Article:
"They try and make their messages all personal, saying "You are the most beautiful one' and everything, but they send it to all of us, and don't even bother taking the other addresses off the top," she added.
Johnson-Arbor and Proctor both expressed frustration with Harvard's response to the recurring phone harassment.
"University directory is not letting us make our phone numbers unlisted, so random people are calling and saying obscene things. They can get our room numbers," Procter said.
"Harvard's been really uncooperative," said Johnson-Arbor. "I'm concerned for my safety."
Amidst all the tumult, many wonder what inspired the Harvard students to pose for Playboy. For Keller and Johnson-Arbor, the publication's presence in the household prompted the decision.
"One of my childhood memories is walking across the playground with a friend and talking about what we wanted to be when we grew up, and I said, "Well, I want to be a Playboy model.' I had seen my dad's magazines around," Keller said.
Johnson-Arbor's exposure to Playboy enterprises came from her mother.
"[Being in Playboy] always seemed mysterious. My mother was in it, and my godmothers worked at the club. Pretty much all my mother's friends were affiliated with Playboy," Johnson-Arbor said. "When I talked to them about this, they all said it was a really positive experience."
Proctor's decision, however, was influenced not by her home but by the environment she found at Harvard.
"It's nice to be able to succeed at something. It's nice to be able to stand out somehow," Proctor said. "Everybody was a star in high school and it's nice to find one little way to be a star here, because I'm certainly not a star in academics."
Throughout it all, the models say they have looked to their friends and family for support. For Johnson-Arbor, that support took a tangible form during the autographing session on Wednesday. Her boyfriend, J. L. Abernethy '96, brought her flowers.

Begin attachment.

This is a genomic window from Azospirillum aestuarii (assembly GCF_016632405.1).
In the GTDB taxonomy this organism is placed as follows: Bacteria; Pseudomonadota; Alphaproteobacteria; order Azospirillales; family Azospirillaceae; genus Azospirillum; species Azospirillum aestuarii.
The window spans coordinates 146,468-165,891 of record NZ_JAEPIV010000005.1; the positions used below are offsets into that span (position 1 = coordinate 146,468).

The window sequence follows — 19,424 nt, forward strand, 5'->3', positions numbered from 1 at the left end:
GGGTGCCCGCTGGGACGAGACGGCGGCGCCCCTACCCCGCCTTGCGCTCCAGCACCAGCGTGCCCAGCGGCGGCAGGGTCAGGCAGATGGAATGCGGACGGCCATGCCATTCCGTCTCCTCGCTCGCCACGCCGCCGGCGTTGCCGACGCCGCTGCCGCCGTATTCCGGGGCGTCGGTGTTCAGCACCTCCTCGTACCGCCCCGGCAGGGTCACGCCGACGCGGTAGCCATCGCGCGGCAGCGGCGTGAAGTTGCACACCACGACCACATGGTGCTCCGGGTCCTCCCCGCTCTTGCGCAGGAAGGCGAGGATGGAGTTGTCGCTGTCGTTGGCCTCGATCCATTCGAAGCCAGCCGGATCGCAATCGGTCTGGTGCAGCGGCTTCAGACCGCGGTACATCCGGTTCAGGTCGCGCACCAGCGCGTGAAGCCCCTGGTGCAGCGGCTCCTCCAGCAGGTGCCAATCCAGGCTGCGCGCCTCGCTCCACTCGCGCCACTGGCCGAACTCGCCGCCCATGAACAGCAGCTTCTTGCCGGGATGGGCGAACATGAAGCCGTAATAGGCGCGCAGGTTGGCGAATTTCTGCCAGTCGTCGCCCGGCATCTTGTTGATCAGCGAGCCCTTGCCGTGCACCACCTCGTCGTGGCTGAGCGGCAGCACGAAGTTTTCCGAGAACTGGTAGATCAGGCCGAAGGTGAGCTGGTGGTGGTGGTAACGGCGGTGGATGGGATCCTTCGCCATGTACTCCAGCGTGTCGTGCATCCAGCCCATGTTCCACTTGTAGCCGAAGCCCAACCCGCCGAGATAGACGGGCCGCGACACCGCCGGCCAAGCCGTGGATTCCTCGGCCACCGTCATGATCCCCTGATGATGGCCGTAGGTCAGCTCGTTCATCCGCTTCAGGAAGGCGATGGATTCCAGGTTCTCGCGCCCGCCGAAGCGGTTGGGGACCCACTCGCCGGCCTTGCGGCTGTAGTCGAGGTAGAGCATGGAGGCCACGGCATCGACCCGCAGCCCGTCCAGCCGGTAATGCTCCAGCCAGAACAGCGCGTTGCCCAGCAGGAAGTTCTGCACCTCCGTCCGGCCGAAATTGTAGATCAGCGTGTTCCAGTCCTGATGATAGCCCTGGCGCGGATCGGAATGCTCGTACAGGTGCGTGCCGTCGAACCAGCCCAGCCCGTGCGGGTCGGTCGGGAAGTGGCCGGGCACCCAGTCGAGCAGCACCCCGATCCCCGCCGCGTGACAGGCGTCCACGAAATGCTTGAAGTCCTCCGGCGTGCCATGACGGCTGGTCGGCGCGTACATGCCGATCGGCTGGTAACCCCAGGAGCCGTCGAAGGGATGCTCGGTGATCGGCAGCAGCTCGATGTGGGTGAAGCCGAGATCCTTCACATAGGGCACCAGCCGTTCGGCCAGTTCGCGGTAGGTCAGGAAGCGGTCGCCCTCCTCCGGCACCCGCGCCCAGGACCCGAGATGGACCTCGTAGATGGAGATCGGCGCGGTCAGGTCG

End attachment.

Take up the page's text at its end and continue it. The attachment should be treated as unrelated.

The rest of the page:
"I told Kelly I'd come and visit her to show my support, and I thought it'd be nice if she got a dozen roses," he said. "She's been through a very stressful week."
Abernethy said he had no qualms about Johnson-Arbor's decision to pose. "I think [the picture] glorifies her. I think she looks absolutely gorgeous in the magazine. The layout they did of her was very tasteful."
Proctor found her peers were not always so supportive. She said that not only did her boyfriend break up with her, but she also received pressure to step down from her position as co-chair of the campus Native American association.
"[My boyfriend's] a senior and he was supportive of me in the beginning. He took my audition pictures," she said. "But as I started to get more attention, people started teasing him and he couldn't take it."
All three women said they under went a lengthy photo shoot for the Ivy League issue.
"Mine was on a yacht in Boston Harbor. It was about 7 or 8 hours. I guess I tried on 5 different outfits and a bunch of different poses," Keller said.
"The photo shoot lasted 10 hours and it was very painful," Johnson-Arbor said. "I had to hold my body in these contorted positions, point my toes and arch my back for four or five hours at a time. I was really sore afterwards.